The reason Lower Decks is being referenced is that show focuses on the unsung heroes, the red shirts, the B-squad. The problem I’ve had with that show is how they don’t go far enough. They pull back on the adult nature of the animated series. My feelings are if you’re going to spoof something and call it adult, then make it adult. That means give us some Heavy Metal ⭐️⭐️⭐️⭐️½ style nudity, graphic language, adult situations. Basically, with the exception of nudity, we’re talking about Harley Quinn as a template.

Here’s what makes me think this X-Files animated show could be hopelessly neutered (and for the record, hope I’m wrong!). It’s one word that starts with a D. Fox is own by the biggest D that doesn’t end with a K, Disney. The same company owns Marvel, which is behind the very adult Deadpool, but we haven’t heard a new Deadpool announced.

Can Disney go adult? Yes, through Hulu (see: Hulu is the Adult/Mature Disney+, Just ask Hillary Duff). Would like to see Disney continue to use Hulu that way.

TV SERIES Review: Star Trek: Lower Decks S1E4 – Moist Vessel ⭐️½

Season 1
CBS All Access
August 27, 2020

Episode 4 – “Moist Vessel”

The Cerritos has a mission to work alongside the USS Merced in the relocation of an ancient generation ship with crew long in disabled cryo units. They planned to use some special cargo on a dead planet to go all project genesis (Wrath of Khan alert!). Switch to the annoying Mariner yawning during a staff meeting.

To punish Mariner for being a complainer, the captain at Ransom’s recommendation assigns her the worst jobs on the ship which predictably makes her whine more. Until Mariner has an idea to make fun out of the menial tasks.

The captain decides to give Mariner even worse punishment: a promotion to Lieutenant. Now she must be do a bunch of officer tasks.

And so begins the real Mariner whining fest. She gets special treatment with the officers, including the ability to attend a poker game — and she’s emphatically bored.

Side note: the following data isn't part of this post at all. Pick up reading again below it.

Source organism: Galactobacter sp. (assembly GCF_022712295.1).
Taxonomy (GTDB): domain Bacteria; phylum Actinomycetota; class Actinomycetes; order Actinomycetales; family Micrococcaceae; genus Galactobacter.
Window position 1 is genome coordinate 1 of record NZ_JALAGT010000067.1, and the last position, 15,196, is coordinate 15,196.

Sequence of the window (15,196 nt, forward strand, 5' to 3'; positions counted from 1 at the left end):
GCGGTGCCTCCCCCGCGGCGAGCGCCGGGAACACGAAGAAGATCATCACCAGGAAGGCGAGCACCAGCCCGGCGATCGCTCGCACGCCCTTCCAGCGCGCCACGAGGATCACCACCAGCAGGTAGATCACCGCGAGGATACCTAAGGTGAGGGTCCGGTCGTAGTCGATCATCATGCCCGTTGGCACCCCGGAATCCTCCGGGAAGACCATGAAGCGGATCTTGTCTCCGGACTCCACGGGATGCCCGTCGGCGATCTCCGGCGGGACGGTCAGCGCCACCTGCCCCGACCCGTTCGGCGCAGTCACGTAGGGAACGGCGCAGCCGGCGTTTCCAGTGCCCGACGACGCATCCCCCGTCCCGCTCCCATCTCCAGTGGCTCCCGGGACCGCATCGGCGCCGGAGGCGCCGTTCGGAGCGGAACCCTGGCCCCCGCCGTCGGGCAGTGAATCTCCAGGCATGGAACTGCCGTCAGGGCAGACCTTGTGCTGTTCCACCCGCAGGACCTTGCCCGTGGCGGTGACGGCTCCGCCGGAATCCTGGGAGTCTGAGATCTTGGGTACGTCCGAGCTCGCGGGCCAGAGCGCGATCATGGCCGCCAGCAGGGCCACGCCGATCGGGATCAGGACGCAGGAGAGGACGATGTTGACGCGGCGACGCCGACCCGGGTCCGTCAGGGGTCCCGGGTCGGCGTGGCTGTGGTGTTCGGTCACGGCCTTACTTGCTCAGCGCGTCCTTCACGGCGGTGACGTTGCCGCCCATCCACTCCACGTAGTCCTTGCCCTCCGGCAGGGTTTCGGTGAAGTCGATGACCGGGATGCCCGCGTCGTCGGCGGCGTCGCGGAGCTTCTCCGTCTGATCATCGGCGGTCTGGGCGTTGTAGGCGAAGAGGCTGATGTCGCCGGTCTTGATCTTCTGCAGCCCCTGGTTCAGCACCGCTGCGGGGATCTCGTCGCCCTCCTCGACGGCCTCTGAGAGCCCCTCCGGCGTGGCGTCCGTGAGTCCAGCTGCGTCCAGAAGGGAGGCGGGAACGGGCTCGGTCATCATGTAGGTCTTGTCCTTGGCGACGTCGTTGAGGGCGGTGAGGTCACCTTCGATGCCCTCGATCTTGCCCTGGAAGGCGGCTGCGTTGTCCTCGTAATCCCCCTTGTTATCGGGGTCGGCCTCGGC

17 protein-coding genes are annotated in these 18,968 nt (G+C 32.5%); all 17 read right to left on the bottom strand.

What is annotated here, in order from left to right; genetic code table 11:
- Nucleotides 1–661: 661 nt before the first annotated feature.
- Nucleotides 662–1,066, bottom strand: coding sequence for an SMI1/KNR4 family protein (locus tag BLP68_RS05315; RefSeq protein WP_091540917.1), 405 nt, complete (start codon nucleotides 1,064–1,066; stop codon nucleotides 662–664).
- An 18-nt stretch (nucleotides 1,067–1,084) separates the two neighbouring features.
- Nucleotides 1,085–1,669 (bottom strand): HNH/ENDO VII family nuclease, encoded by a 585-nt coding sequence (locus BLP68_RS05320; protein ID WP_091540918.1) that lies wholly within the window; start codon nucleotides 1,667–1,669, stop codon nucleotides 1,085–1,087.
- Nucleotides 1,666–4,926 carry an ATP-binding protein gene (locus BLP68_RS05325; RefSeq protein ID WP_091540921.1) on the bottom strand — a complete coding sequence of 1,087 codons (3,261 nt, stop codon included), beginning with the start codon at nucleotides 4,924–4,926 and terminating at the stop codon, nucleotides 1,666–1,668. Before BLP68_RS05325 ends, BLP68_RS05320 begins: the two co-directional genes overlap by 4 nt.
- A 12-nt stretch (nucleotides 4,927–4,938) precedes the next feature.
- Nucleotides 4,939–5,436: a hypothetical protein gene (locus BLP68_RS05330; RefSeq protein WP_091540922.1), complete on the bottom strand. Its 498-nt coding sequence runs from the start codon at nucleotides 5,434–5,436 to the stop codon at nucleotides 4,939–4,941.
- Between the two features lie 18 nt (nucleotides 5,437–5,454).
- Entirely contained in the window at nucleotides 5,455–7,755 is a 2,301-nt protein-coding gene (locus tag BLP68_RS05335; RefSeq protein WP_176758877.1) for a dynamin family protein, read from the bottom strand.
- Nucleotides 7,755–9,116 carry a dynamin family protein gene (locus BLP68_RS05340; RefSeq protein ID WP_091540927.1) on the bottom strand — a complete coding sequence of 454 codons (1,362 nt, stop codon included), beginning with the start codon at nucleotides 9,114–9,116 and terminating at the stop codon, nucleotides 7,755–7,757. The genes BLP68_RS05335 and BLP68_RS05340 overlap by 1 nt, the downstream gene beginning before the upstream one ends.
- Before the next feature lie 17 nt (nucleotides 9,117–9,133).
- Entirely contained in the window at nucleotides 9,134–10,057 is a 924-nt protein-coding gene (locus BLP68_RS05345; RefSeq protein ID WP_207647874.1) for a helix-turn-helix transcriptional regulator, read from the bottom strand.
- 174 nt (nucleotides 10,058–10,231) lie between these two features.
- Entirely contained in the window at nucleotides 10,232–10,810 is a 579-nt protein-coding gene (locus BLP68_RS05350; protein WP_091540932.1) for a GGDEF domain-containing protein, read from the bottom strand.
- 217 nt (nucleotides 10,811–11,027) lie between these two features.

When something goes wrong during the use of the tractor beam, the Project Genesis fluid attacks the ship, trying to teraform everything in its path.

Summary

Just fast forward 15 minutes into this episode. That’s when the mission really starts and chaos takes over the Cerritos. This show, albeit briefly, shines when everything goes to pieces. It is terrible when we focus on one of the most irritating characters in any animated series ever: Mariner. Sadly more of this episode focuses on Mariner than the much more interesting and entertaining teraforming mishap.

I was ready to give this a half star until the final third. That chaos saves this from easily being the worst episode. It raises the stakes from unwatchable to a bad mother-daughter story. This series would do so much better if it started in the middle of the action or at least gets there fairly quickly (within the first 5 minutes or so). Argh, just skip this one.

Episode rating: ⭐️½

TV SERIES Review: Star Trek: Lower Decks S1E3 – Temporal Edict ⭐️⭐️⭐️

Season 1
CBS All Access
August 20, 2020

Episode 3 – “Temporal Edict”

The captain (why can’t I remember her name?) goes on a rampage over “buffer time” which is a bogus amount of time added to each starfleet task aboard the Cerritos by crew memberrs. She sends out a memo ordering strict adherence to time requirements as outlined in starfleet regulations.

An away mission goes awry and leads to war with an alien race because the officer required to share a gem gift was too hurried, thanks to the captain’s new mandate, and offers a piece of ceremonial wood meant for a different alien race.

Mariner and Ransom are captured by the spear-wielding aliens. Meanwhile, the aliens board the ship and start attacking.

Bolmier is the only crew member not bothered by the captain’s new procedure and continues to ask for additional tasks.

Will the aliens be repelled and the war end? Will the captain realize she caused the problem? Will Mariner and Ransom be rescued?